NASA strengthens software approach

The software and management problems that contributed to the loss of the two Mars spacecraft in 1999 convinced NASA's chief information officer that it was time to make changes.

Lee Holcomb briefed senior NASA managers last month on a plan to improve NASA's software development and management. He hopes to raise the bar for NASA's internally developed and purchased software with a four-part plan that will be implemented quickly and aggressively. A business plan will be delivered to Congress June 1.

"Research could do a lot to provide tools to improve the productivity of building software," Holcomb said. "We face the same problem everyone faces — the need for talent. We also have fallen in terms of Carnegie Mellon's [software] Capability Maturity Model."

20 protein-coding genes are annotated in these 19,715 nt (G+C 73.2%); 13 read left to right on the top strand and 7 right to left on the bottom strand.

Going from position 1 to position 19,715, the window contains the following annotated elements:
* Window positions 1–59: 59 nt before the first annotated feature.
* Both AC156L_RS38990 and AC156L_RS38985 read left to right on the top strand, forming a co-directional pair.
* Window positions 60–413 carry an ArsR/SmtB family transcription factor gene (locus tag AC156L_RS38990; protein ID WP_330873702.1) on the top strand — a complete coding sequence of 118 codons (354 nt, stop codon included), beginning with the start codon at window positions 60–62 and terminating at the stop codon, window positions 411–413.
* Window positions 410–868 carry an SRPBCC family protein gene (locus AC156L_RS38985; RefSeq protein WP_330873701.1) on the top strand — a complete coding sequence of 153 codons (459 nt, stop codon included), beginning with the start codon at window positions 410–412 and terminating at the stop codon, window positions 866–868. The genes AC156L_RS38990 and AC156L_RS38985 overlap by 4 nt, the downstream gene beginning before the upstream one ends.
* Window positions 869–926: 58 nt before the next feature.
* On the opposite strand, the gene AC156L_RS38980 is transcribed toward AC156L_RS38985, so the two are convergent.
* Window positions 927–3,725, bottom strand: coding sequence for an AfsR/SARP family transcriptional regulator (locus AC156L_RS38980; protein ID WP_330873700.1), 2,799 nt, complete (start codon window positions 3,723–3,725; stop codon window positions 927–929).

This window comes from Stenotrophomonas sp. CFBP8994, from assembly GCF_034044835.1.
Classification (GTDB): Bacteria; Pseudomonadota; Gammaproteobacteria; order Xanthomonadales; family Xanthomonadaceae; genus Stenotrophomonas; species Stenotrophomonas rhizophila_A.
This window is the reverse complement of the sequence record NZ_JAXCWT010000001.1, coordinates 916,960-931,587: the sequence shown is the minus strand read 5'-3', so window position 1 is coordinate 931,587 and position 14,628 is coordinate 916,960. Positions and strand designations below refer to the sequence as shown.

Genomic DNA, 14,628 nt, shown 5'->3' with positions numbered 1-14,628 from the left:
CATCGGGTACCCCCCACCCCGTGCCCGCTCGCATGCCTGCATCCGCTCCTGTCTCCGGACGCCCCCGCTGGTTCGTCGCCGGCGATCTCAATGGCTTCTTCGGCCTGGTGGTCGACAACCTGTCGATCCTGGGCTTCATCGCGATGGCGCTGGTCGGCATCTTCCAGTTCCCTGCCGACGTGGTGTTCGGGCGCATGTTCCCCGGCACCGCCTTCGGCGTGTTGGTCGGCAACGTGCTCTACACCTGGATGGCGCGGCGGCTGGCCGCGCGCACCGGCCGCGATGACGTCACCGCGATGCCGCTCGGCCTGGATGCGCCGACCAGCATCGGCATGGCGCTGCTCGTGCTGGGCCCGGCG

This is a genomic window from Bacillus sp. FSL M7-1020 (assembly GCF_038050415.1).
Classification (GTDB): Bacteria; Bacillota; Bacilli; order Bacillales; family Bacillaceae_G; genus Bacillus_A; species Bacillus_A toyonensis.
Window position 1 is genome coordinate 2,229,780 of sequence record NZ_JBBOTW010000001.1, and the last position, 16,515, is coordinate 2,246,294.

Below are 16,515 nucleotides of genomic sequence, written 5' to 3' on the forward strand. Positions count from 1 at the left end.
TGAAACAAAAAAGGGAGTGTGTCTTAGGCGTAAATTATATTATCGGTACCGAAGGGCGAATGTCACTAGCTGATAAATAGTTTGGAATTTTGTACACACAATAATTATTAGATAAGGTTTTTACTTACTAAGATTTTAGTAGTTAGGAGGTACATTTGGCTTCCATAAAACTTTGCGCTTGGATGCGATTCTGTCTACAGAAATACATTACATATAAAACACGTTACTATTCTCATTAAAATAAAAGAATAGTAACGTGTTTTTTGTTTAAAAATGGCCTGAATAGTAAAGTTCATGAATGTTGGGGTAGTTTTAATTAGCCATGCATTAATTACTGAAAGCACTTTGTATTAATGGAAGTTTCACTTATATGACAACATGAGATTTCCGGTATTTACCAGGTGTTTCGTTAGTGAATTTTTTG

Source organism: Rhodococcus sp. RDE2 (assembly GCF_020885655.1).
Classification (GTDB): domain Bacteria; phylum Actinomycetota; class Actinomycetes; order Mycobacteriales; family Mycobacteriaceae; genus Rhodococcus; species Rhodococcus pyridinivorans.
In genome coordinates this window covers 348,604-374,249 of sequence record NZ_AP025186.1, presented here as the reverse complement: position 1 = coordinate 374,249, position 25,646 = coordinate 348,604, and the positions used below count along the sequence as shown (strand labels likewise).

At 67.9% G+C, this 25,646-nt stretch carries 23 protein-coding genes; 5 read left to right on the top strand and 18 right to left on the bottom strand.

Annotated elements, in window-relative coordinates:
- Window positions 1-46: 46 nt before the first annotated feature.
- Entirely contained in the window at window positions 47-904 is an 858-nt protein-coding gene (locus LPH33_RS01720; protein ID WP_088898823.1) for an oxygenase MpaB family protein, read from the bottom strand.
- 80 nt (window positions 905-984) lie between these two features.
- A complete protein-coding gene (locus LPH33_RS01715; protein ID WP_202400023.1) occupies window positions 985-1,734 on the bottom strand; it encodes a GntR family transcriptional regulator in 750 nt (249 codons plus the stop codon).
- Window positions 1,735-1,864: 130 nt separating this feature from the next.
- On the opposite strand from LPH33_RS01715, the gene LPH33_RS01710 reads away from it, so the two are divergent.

The CMM, developed by the federally funded Software Engineering Institute at Carnegie Mellon University. It is a way to assess an organization's overall software engineering practices, with a focus on documented, repeatable processes that carry over from program to program

NASA will have technical guidelines and procedures for software development in about two months, Holcomb said. During that same period, the agency will use a more vigorous independent verification and validation program. Holcomb expects to see a measured improvement in six months by avoiding a mission failure.

Overall, he plans to improve the process NASA and its contractors use to develop software for space missions. The civil servant work force will be well versed in managing software development, and software vendors will be expected to achieve CMM Level 3 or higher.

More than 90 percent of NASA's IT investment is outsourced, he said.

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